Tuesday, June 18, 2013
H.B. 2060 was signed into law by Governor Kitzhaber on June 4, 2013 and goes into effect 91 days after the 2013 regular session of the Oregon Legislative Assembly ends. Specifically, the Oregon Attorney General can disqualify an organization from receiving state income tax deductible contributions if
the organization has failed to expend at least 30 percent of the organization's total annual functional expenses on program services when those expenses are averaged over the most recent three fiscal years for which the Attorney General has reports containing expense information. The calculation of program services expenses and total functional expenses shall be based on the amounts of program services expenses and total functional expenses identified by the organization in the organization's Internal Revenue Service Form 990 return or other Internal Revenue Service return required to be filed as part of the organization's report to the Attorney General.
Oregon H.B. 2060, Section 2(1) (emphasis added). There is an appeal procedure that would allow the charity to show that payments were made to affiliates, were being accumulated for capital campaigns, or "such other mitigating circumstances as may be identified by the Attorney General by rule." Section 2(2)(c). A disqualified charity is required to notify its donors that donations to it are not deductible. Interestingly, a disqualification order may not be issued to "an organization that receives less than 50 percent of the organization's total annual revenues from contributions or grants identified in accordance with Internal Revenue Service Form 990 or an equivalent form" (fee for service charities, rejoice!) Section 2(4)(g). The legislation can be found here.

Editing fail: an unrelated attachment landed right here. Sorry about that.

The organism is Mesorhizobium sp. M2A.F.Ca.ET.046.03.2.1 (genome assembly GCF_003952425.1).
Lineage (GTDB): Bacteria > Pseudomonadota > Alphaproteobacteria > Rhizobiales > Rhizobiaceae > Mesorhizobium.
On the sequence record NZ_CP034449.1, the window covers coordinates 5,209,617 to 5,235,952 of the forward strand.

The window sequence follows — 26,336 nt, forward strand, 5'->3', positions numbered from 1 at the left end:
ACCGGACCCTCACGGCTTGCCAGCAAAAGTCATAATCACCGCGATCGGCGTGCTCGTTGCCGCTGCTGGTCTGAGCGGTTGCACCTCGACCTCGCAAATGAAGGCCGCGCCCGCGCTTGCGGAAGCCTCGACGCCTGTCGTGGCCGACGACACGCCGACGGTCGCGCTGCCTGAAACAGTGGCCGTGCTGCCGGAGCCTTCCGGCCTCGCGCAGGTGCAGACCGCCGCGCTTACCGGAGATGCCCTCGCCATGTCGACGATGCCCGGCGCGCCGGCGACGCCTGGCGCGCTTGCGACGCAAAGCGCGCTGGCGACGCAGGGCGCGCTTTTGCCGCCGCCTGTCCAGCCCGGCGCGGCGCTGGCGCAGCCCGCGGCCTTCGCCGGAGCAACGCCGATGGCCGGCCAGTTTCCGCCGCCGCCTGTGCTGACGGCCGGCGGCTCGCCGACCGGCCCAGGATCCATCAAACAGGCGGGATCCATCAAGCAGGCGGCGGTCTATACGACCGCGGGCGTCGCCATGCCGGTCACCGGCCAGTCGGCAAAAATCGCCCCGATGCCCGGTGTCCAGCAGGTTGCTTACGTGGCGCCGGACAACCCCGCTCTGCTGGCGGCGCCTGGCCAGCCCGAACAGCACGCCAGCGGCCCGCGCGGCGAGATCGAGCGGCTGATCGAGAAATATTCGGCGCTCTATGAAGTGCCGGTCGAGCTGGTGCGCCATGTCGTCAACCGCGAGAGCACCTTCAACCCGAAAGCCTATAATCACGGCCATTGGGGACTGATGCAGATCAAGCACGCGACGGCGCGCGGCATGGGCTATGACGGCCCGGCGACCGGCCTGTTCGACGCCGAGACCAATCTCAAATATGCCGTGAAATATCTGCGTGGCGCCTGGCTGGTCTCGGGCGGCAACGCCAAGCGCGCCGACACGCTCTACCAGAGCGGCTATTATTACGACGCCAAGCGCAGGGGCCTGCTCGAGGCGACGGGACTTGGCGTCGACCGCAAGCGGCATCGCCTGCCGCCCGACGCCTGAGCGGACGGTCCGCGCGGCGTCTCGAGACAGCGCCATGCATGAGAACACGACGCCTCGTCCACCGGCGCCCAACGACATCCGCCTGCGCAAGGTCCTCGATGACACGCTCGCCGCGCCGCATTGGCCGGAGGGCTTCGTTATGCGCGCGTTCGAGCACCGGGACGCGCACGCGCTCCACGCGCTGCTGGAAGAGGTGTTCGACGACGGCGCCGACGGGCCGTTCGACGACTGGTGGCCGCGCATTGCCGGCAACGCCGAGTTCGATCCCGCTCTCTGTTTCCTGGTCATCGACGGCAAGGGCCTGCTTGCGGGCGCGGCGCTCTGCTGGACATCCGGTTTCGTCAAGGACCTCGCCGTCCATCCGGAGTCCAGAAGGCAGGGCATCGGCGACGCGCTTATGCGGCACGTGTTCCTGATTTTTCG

There are a number of issues that first came to mind when I read this legislation.
The first, of course, is the fallacy that a certain level of "program service" expenditures is an appropriate indicator of a charity's effectiveness. Even if it were an appropriate measure, why set it at 30%? Why exempt fee-for-service charities? Why exempt small charities? (On this topic, see GuideStar, BBB Wise Giving Alliance, and Charity Navigator on the “Overhead Myth”).
At least in the short term, this legislation punishes the wrong party - a charity's donors - by disallowing the state income tax charitable deduction. It does appear to also take away the ability of the charity to be tax exempt and, of course, in the long term, the charity's donor base could essentially disappear.
Along those same lines, I am concerned that you could have a charity that is disqualified due to a temporary blip in financials and is then required to send a donor notice. Even if that charity is subsequently rehabilitated, it is permanently damaged. The state has now devalued one of the charity's most valuable assets: its donor list. The Oregon Attorney General's press release talks about targetting bogus charities - I'm not convinced initially that its scope will be so limited.
Finally, as is pointed out in this commentary by Nonprofit Quarterly, the error rate on preparing the Form 990 is ridiculously high. I am somewhat troubled by the assertion by the Nonprofit Association of Oregon that organizations that make a reasonable attempt to allocate expenses won't get caught in this trap. In my experience, even sophisticated clients with paid accountants regularly misstate program service expenditures. (I note that the Nonprofit Association takes the position that only full Form 990 filers (not N or EZ filers) would be affected by the legislation.)
Thoughts, especially from our Oregon friends? EWW